I woke up the other day to the major newspapers breaking the results of a new study that showed more intensive blood pressure treatment to less than 120 systolic reduced the rate of heart attacks by 30 per cent and mortality by 25 per cent. I was a little peeved that I had to read the information in the paper, before the entire study was published and secondly because of the barrage of phone calls that the articles would generate.
If you are planning to call your doctor, let me save you a call. The detailed study results will only be released in a few months. So no new recommendations will be made till we dissect the study and the price the patients paid with regard to side effects to achieve this new goal. While we are talking about medical information in the papers, I will let you in on a little secret in the medical data world. The risk reduction that you read about is what we call relative risk reduction. Confused? Let me elaborate. Say a group receiving a treatment has a rate of heart attacks of 16 per cent, and the group that did not receive the treatment has a rate of heart attacks of 20 per cent. You would assume that the risk reduction is 4 per cent. That is the absolute risk and not what is reported. The relative risk in this case is 20 per cent and that is what is reported in the media. The relative risk in a rough calculation is 16/20, which is 0.8, the remaining .20 translates into the relative risk reduction. Still confused? Welcome to the club.
Now I may have got a little ahead of myself. You may ask what exactly is this blood pressure and why do the targets keep changing? Blood pressure is simply the pressure exerted by the blood when it flows in the arteries, which are tubes that conduct blood from the heart to every other part of the body. Since the pressure is not constant and changes with the heart pumping, the pressure as the heart is pumping is called systolic pressure and the pressure when the heart is relaxing is called the diastolic pressure. Blood pressure is vital to get blood to different parts of the body. The most susceptible organ is the brain, which sits on the top and therefore most affected by a drop in pressure. A significant drop in blood pressure can also cause a stroke due to a decreased amount of blood to the brain. High blood pressure, as you may expect, damages the arteries due to increased stress which in turn leads to strokes, heart attacks and kidney damage by affecting the arteries supplying these organs.
The history of hypertension, which is high blood pressure, is an interesting one. The earliest description of hypertension was an indirect mention in 2600 BC, when the author states that "with too much salt in the food, the pulse hardens". The pulse obviously increases in amplitude as the pressure increases. In 1628, William Harvey, an English physician, was the first to describe that blood was pumped into the arteries, and came back to the heart via different tubes called veins. For his efforts, the medical community labelled him as a nutcase. It took close to 200 years for Stephen Hales to first measure blood pressure and another 100 years when the sphygmomanometer was invented in 1896.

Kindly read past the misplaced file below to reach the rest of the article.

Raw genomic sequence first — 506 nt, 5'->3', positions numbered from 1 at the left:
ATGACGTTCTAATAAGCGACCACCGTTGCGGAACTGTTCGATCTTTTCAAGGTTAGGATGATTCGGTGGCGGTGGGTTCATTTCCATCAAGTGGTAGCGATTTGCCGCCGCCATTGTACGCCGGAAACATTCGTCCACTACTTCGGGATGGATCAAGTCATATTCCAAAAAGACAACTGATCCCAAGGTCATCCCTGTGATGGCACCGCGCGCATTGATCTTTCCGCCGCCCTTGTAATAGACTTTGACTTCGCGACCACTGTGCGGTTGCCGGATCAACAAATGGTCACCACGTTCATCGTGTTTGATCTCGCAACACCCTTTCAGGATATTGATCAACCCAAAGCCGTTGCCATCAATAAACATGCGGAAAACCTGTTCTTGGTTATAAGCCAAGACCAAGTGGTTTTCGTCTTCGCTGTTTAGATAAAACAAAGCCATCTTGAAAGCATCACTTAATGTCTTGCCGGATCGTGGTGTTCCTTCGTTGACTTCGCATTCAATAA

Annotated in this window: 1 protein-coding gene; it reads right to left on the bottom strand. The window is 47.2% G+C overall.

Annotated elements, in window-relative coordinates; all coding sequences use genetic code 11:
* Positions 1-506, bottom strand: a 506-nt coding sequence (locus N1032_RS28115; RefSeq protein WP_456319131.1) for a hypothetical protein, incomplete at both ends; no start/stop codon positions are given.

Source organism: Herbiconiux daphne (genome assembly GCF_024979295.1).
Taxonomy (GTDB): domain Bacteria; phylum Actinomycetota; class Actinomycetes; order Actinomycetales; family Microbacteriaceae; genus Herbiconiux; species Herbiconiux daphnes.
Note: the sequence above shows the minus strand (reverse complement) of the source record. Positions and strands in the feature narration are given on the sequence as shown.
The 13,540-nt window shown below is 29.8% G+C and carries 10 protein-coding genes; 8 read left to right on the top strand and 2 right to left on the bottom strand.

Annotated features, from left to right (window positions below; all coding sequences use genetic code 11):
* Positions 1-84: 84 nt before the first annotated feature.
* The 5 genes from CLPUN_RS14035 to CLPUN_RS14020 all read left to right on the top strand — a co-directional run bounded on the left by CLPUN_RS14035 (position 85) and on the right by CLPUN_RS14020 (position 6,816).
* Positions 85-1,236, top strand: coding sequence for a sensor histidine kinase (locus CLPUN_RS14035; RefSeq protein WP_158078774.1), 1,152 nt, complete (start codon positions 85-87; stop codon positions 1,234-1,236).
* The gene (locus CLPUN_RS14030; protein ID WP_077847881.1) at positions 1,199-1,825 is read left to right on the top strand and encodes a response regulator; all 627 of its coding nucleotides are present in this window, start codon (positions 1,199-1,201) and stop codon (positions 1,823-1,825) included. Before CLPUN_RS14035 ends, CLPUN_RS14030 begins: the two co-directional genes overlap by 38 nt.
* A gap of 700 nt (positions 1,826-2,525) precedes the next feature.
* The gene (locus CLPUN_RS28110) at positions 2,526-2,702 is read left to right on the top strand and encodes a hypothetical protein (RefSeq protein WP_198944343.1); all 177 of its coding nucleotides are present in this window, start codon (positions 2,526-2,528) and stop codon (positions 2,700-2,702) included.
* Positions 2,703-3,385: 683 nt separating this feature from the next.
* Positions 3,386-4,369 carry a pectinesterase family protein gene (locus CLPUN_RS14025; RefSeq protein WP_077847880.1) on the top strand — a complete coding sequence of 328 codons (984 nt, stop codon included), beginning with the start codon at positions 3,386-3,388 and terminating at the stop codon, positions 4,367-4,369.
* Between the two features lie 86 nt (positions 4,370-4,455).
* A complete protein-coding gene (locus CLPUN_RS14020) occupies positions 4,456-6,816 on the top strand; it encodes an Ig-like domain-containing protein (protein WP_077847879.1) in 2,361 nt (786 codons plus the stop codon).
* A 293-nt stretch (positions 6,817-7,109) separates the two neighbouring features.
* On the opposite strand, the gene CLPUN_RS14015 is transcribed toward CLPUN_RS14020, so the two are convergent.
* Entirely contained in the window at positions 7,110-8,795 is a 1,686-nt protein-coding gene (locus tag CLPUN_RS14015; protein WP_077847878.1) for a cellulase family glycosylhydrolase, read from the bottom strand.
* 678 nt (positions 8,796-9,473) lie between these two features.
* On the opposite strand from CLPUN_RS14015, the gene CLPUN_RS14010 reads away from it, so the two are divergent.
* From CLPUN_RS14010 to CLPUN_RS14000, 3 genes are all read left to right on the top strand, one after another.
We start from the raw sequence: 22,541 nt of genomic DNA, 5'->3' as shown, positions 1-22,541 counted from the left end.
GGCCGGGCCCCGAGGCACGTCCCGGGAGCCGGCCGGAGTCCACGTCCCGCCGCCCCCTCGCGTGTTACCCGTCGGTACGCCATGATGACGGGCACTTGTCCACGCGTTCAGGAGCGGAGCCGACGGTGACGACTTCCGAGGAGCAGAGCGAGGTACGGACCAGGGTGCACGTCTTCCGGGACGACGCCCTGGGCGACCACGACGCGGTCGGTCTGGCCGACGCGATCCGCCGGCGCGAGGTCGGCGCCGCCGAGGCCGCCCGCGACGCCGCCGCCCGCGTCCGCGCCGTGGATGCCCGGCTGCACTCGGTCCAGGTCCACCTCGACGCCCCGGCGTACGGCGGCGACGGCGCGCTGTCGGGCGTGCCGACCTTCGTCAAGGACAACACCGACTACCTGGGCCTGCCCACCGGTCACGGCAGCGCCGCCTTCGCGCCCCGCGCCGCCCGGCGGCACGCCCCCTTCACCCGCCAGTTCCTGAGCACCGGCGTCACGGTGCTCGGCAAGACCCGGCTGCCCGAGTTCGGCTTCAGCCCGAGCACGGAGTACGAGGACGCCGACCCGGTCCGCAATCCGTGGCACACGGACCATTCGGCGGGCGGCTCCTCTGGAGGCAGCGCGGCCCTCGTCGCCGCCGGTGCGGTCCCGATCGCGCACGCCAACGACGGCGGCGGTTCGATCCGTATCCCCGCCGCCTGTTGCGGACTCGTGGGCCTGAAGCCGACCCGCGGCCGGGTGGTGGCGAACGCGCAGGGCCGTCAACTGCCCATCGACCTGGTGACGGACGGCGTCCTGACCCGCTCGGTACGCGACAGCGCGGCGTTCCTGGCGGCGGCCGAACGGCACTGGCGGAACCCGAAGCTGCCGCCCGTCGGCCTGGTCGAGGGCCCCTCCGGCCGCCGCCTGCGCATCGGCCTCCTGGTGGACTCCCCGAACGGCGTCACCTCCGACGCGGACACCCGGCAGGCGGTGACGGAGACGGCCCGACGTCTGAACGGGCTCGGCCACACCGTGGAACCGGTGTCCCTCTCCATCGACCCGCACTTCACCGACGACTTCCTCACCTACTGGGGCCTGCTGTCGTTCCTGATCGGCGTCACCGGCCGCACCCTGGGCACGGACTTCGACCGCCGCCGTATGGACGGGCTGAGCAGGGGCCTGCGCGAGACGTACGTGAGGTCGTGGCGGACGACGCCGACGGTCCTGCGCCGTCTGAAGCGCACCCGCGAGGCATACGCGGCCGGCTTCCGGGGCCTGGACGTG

Treatment of blood pressure was controversial in the 20th century, best exemplified by a quote from Dr John Hay, who said “The greatest risk to a man with high blood pressure, lies in its discovery, because then some fool is certain to try and reduce it.” The first reports that blood pressure was harmful came not surprisingly from the life insurance companies, who realised the increased mortality in people with a blood pressure greater than 160/95. The medical field followed, and the first trial that reduced stroke with control of blood pressure was published in 1967.
The Joint National Committee (JNC) [US] was then constituted to provide recommendations for blood pressure control, and published its first report in 1977. Over the next four decades, there have been eight reports published. The latest guidelines published last year recommended a goal of less than 150/90, for those over 60 years old, and less than 140/90 for those younger. These are the current recommendations, and were met with controversy, as they actually increased the targets for treatment, especially in the above-60 age group.
The pharmaceutical companies have cashed in, with blood pressure treatment being roughly a $5 billion annual revenue generator. The JNC documents have financial disclosures of the committee members, which do raise some concern, and is fodder for the conspiracy theorists.
One of the pitfalls of current day medicine is that data from population studies are extrapolated to individual patients. This one-size-fits-all approach is one of the reasons that blood pressure trials have had such variable results. The problem is that individuals are unique and will tolerate medication and blood pressure levels differently. Each individual will need a tailored plan that suits him.
The blood pressure saga will continue as science evolves. Let us not forget Brecht’s words: “The aim of science is not to open a door to endless wisdom, but to put a limit on endless error.”